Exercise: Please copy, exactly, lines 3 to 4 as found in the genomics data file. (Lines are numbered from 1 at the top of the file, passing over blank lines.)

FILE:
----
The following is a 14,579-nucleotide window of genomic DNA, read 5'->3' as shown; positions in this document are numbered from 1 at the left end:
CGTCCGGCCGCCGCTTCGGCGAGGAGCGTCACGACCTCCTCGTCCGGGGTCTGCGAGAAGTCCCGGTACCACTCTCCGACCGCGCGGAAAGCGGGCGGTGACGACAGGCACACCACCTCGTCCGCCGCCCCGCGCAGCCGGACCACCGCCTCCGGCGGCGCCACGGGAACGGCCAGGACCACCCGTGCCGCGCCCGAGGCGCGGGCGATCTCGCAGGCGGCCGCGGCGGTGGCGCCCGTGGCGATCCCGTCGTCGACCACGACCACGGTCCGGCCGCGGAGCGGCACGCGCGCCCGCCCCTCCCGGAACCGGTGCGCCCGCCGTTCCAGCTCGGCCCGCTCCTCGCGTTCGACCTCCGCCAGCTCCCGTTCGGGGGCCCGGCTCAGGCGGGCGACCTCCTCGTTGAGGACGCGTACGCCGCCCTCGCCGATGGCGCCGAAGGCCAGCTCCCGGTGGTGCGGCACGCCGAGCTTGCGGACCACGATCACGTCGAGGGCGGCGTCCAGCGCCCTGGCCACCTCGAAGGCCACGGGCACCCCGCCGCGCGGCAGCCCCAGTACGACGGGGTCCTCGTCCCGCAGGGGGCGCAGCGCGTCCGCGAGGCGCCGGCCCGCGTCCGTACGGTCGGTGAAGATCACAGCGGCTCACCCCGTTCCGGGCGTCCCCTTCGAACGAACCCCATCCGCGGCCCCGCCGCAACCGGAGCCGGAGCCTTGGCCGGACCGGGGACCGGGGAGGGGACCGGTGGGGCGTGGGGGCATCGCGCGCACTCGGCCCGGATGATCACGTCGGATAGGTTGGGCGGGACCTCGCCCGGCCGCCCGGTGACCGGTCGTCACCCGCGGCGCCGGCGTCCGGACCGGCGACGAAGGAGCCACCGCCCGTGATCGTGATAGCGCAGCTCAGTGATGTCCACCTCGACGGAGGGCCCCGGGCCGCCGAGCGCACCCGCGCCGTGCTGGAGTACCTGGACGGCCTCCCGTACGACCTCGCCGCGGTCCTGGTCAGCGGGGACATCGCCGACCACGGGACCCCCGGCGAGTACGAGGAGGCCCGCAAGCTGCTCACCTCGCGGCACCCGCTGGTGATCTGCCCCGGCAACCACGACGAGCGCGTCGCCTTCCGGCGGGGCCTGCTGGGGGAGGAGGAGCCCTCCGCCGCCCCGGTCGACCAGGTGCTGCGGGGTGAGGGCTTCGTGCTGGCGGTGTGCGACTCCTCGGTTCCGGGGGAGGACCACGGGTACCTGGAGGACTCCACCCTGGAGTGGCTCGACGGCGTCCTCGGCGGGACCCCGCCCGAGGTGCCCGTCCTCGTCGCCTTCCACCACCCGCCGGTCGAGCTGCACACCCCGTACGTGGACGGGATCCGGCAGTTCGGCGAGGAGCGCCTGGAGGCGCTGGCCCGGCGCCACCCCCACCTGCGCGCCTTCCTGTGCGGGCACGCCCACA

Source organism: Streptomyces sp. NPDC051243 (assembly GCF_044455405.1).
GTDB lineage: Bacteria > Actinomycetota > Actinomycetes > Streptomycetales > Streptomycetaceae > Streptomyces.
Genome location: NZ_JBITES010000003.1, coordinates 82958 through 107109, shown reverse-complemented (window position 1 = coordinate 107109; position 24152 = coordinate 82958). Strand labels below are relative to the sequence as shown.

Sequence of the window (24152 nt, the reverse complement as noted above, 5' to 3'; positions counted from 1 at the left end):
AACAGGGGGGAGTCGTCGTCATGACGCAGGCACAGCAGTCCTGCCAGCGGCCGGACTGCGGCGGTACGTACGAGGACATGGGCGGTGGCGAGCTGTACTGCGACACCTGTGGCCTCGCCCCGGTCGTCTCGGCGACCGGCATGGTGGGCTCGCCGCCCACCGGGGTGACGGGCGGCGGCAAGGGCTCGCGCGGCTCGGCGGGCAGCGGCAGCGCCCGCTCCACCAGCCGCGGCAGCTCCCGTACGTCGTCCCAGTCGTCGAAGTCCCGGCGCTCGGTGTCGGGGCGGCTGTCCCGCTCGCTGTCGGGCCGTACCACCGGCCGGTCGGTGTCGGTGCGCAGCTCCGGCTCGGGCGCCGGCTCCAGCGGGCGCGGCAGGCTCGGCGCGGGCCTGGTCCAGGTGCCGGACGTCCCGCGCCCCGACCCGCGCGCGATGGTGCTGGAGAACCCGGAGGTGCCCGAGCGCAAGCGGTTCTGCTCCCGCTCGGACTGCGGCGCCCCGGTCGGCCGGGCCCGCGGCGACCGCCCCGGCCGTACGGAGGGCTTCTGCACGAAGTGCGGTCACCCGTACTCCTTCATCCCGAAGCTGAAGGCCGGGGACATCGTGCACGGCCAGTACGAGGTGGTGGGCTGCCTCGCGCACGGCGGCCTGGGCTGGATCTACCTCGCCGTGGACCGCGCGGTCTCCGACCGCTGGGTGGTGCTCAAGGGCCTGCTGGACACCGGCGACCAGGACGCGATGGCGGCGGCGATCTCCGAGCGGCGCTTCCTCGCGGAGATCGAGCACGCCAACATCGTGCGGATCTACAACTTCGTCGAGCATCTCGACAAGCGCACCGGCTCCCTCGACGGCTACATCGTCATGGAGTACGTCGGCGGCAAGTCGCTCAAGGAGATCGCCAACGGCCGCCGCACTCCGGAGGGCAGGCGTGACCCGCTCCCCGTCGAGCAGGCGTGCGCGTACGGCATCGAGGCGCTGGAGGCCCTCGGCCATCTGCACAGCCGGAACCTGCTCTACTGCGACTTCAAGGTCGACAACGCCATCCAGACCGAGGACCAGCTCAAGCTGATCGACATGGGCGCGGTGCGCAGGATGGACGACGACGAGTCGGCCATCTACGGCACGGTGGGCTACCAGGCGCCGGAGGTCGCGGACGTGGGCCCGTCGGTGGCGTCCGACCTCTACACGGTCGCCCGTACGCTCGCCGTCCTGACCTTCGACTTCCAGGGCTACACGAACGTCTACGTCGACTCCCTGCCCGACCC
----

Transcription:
Source organism: Streptomyces sp. NPDC051243 (assembly GCF_044455405.1).
GTDB lineage: Bacteria > Actinomycetota > Actinomycetes > Streptomycetales > Streptomycetaceae > Streptomyces.